Iran’s Islamist rulers have begun cracking down on expressions of happiness by their opponents over President Ebrahim Raisi’s death Sunday in a helicopter crash.

Raisi and other senior officials died when their helicopter crashed in bad weather in East Azerbaijan province while flying back to Iran from a visit to the border with Azerbaijan. Iranian Supreme Leader Ayatollah Ali Khamenei declared five days of national mourning in response.

Raisi was reviled by opponents of Iran's authoritarian Islamist government for his role as a prosecutor who ordered mass killings of political prisoners in 1988 and for using his presidential powers to violently suppress a women’s rights protest movement that erupted nationwide in late 2022 and continued into 2023.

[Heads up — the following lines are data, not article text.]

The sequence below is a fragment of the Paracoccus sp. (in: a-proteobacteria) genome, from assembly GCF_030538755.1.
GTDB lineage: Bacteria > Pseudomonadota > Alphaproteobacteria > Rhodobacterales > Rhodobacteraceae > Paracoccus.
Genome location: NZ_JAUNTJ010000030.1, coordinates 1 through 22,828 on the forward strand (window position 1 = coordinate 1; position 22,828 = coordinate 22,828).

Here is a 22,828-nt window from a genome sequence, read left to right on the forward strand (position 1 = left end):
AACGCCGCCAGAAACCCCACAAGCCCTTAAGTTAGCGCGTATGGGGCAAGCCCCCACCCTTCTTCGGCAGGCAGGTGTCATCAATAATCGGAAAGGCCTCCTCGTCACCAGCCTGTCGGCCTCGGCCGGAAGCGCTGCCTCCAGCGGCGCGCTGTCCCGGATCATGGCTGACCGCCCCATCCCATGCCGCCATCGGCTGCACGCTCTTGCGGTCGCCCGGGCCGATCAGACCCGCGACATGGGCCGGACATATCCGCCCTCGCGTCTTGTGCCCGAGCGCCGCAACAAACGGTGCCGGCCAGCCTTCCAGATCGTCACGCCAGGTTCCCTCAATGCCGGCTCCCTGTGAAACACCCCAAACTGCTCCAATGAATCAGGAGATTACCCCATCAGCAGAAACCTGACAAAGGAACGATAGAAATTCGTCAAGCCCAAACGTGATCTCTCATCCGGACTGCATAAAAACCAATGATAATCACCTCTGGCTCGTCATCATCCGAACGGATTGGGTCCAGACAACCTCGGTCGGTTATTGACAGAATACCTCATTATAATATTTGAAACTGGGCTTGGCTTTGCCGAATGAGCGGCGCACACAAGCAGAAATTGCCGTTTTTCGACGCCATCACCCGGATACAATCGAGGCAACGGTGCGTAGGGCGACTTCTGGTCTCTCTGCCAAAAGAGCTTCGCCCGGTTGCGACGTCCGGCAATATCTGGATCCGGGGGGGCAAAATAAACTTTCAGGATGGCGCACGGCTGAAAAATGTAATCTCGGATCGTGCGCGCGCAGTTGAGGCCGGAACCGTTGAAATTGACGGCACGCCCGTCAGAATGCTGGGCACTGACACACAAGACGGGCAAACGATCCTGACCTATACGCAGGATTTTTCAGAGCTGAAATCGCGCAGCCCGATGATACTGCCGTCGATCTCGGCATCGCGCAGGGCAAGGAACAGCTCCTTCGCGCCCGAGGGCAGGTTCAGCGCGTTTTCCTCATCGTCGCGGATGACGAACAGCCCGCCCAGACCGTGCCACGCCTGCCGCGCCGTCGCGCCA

Dadban, an Iran-based group of lawyers defending political prisoners and rights activists, said in a Tuesday post on the X platform that it received messages from several citizens who reported being ordered by security agencies to remove online content expressing joy at Raisi’s demise.

The head of Iran’s cyber police had warned a day earlier that authorities were “carefully monitoring cyberspace" and advised citizens to refrain from publishing “provocative” content.

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